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MY CONVERSION AND CALL (5)

by J. E. Fairfield (Venezuela)

(b) MY CALL

After my conversion on 9th January 1921 I returned to my church and one day a friend asked me to go with him to the Gospel Hall one Sunday afternoon. Mr. Moneypenny and a Mr. Leer, from the Argentine, were ministering the Word of God. It was all strange to me, two men without clerical garb opening up and expounding the Scriptures, but it was really good. It was so good I decided to return that night.

Unknown to the friend who asked me I had been enquiring of the Lord what Church I should join. I did not know I was in the Church, a member of the body of Christ. There were a lot of different groups in the town and I knew with all the confusion they all could not be right.

That night I was found again in the Gospel Hall. Mr. Money-penny preached with Mr. James Geddis, who was preaching his farewell sermon before he left for Africa on his first journey. The hall was packed and the meeting was good. An open air meeting was announced to follow the meeting in the hall. I went down High Street and stood on the opposite side of the street and to my surprise, out of the packed hall six lonely men arrived to preach Gospel!! I could not reconcile a wee weak company in the open air and a great big crowd in the hall where nobody could see them. I took pity on them and went and stood beside them. After the meeting one of the men approached me and discovered that we both lived in the same area and so we walked home together.

Monday, Tuesday and Wednesday night I was back to the meetings. I was like the dove Noah let loose — which initially found no rest for the sole of her foot, but did so eventually. So it was with me — I seemed to have found a resting place. After the meeting on Wednesday night a brother approached me and introduced himself— he was Bertie Douglas. He eventually went to Venezuela to serve the Lord. That began a friendship which was deep. I can say I loved Bertie Douglas with all my heart.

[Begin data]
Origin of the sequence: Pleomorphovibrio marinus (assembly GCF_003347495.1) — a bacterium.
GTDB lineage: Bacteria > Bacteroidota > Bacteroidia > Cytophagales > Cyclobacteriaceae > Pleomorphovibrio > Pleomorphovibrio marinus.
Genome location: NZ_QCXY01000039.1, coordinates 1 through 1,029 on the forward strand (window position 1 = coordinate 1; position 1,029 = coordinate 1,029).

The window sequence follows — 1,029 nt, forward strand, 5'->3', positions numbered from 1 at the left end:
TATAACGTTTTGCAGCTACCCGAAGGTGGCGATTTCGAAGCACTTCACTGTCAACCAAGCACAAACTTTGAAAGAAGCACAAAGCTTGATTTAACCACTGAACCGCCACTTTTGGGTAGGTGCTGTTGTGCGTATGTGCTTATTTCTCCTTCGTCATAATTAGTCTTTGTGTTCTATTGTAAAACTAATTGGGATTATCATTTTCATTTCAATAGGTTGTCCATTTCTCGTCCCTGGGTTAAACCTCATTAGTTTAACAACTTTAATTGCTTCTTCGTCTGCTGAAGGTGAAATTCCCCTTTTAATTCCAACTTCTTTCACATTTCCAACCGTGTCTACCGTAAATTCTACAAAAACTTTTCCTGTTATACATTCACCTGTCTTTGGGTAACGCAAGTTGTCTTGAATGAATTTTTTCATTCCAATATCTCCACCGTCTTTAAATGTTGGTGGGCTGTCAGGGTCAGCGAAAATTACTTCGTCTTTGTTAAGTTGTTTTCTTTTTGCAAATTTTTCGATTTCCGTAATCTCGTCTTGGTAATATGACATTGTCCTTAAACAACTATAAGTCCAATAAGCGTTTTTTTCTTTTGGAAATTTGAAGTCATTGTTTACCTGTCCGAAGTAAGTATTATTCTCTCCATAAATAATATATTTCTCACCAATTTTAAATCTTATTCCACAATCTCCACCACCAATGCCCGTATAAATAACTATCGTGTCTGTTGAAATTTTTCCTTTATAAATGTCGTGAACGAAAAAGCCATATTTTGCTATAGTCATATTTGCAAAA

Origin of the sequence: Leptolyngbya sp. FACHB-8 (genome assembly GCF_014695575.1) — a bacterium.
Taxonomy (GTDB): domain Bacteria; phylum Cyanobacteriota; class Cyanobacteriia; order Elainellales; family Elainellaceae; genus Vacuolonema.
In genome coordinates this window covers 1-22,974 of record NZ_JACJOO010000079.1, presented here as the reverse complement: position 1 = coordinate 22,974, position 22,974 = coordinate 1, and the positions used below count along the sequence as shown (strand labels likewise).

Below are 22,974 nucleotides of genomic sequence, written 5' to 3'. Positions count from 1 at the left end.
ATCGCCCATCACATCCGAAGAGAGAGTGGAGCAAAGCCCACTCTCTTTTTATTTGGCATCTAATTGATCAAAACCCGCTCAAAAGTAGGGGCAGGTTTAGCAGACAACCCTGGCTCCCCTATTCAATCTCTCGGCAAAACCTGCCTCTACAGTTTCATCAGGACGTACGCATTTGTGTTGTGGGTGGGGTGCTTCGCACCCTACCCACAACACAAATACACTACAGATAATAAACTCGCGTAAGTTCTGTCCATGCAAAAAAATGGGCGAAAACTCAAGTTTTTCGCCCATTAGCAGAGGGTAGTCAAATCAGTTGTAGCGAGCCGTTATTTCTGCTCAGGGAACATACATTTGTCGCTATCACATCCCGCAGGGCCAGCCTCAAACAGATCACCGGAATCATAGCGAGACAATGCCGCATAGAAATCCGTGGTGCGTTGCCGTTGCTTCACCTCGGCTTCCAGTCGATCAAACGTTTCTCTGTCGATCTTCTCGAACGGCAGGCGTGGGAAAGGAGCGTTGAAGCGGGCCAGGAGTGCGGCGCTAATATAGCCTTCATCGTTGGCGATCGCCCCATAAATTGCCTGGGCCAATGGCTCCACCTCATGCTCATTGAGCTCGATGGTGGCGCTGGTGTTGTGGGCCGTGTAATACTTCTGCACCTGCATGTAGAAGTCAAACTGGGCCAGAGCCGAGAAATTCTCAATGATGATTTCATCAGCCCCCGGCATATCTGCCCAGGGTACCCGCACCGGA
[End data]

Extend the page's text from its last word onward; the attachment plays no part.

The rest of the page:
I was regular in my attendance at the meetings and one Sunday Dr. Darling said to me "What do you want?" I was quite taken back and I replied "I want in". He said "Do you want to come into this meeting?" I said "That's what I want". "Well you know we generally baptise people. Would you mind?" he asked. (If he had said I had to be baptised six times I would have obeyed him because I had not learned the truth of baptism at that time.) "No Sir" I replied and arrangements were made for me to be baptised.

I'll not forget that occasion. The hall was packed to see this spectacle. I was going to be "dipped" they said. It was like a fresh conversion. To obey the Lord brought such joy it was like being saved again. The following Lord's day I sat down with the saints in Lurgan to remember the Lord for the first time.

A few Sundays later I missed Bertie Douglas and discovered he had a Sunday School in a place called Kilmore and I was invited to join him. One of the wee boys he was teaching at that time was our brother Mr. Albert McShane. It was in Kilmore that I first took a Sunday School class. I was eventually taken by older brethren to give a word in the gospel on Sunday evenings and thus began preaching here and there. I was exercised about the Lord's work and what I should do but had no thought of Venezuela. I was still working by day and preaching by night in barns, tents and halls around the locality. The brethren in the assembly approached me and said that it was time for me to make a decision to either leave work or leave the preaching. I was working every day, leaving for a meeting without a meal, preaching every night and not getting home until around midnight and this had been going on for about a year. The brethren said if I was thinking about the Lord's work they would commend me. I did not tell what I was thinking.